Commentary #3: “From this episode we learn that the merit acquired from labor may be helpful even when the influence of one’s ancestors is not. It is written: ‘Except the God of my father, the God of Abraham, and the Fear of Isaac, had been on my side.’ This implies that the merit of Jacob’s ancestors saved him financially, but it followed by: ‘God has seen my affliction and the labor of my hands, and gave judgment yesternight,’ which indicates that He warned [Laban] not to harm Jacob because of the merit of the work he had performed.” – Tanhuma-Yelammedenu

Follow-Up Questions: What does it mean to swear “by the fear of Isaac”? To Binah LeIttim, Jacob literally fears whether his father will approve of his father’s behavior. To Speiser, the phrase hearkens back to the fear experienced by Isaac himself when his father Abraham bound him to a sacrificial altar in Genesis 21. But to Tanhuma-Yelammedenu, the fear of Isaac only has limited effectiveness in Jacob’s quest to be liberated from Laban – rather, it is Jacob’s own merits that enables his independence.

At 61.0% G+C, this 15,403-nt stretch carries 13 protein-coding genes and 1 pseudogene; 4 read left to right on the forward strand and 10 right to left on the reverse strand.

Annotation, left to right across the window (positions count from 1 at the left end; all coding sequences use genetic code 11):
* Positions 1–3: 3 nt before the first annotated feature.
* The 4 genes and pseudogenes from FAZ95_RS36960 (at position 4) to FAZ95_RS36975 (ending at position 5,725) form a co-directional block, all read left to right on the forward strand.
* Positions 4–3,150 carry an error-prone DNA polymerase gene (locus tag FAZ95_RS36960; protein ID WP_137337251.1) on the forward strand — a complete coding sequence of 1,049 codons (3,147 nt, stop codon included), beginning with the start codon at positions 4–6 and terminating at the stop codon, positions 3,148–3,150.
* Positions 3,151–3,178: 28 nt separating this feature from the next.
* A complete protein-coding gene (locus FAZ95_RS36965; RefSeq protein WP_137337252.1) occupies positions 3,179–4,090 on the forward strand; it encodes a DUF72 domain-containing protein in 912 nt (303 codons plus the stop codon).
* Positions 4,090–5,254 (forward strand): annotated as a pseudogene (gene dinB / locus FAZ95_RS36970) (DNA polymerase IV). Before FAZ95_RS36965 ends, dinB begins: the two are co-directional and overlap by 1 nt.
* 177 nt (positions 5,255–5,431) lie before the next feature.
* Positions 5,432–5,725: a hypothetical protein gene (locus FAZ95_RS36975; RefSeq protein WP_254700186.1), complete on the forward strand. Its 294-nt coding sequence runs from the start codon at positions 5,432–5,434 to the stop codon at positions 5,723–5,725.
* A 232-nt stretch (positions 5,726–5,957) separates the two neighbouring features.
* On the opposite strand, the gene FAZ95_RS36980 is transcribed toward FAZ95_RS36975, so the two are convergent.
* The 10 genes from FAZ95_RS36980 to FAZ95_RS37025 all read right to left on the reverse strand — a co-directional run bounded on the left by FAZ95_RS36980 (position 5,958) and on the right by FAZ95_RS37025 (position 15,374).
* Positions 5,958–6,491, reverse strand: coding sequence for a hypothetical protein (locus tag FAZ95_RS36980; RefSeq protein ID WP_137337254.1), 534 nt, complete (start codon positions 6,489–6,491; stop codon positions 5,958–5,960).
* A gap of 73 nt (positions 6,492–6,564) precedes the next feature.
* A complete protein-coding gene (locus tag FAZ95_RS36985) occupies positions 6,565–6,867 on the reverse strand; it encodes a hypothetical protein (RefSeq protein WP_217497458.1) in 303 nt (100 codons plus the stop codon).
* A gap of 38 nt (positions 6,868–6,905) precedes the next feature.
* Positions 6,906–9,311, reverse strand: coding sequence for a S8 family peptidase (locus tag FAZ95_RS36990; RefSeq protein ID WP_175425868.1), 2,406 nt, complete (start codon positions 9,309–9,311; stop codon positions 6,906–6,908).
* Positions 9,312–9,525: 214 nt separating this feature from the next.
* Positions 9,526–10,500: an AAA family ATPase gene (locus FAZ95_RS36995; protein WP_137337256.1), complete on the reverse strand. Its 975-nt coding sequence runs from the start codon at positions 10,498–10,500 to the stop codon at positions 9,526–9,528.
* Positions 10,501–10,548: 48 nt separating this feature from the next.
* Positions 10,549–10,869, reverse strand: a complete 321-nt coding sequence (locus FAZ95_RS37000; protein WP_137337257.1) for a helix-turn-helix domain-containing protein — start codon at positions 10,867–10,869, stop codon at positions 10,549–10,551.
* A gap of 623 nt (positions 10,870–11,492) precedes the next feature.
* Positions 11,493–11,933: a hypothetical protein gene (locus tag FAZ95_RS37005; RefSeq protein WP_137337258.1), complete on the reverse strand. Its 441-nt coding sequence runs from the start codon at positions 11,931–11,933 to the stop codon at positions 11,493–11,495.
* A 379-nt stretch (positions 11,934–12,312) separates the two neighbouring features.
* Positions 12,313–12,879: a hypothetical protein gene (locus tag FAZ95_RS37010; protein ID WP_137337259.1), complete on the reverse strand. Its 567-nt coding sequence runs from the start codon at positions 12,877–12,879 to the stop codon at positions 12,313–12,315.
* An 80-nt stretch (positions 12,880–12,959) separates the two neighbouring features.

Do you feel that Jacob is fearful at this moment of the story, when he is about to lead his family away from Laban’s protective yet treacherous nest? Or is he simply recalling the fearfulness of his father? How does this depiction compared to the episode in last week’s portion, in which Jacob fearlessly swindles Esau’s blessing from a feckless Isaac? Is Jacob now in the same position of his father, unsure how to trust someone in an atmosphere of mistrust and trickery? What lessons about fear can we learn from our ancestors? How can we apply these lessons to current situations?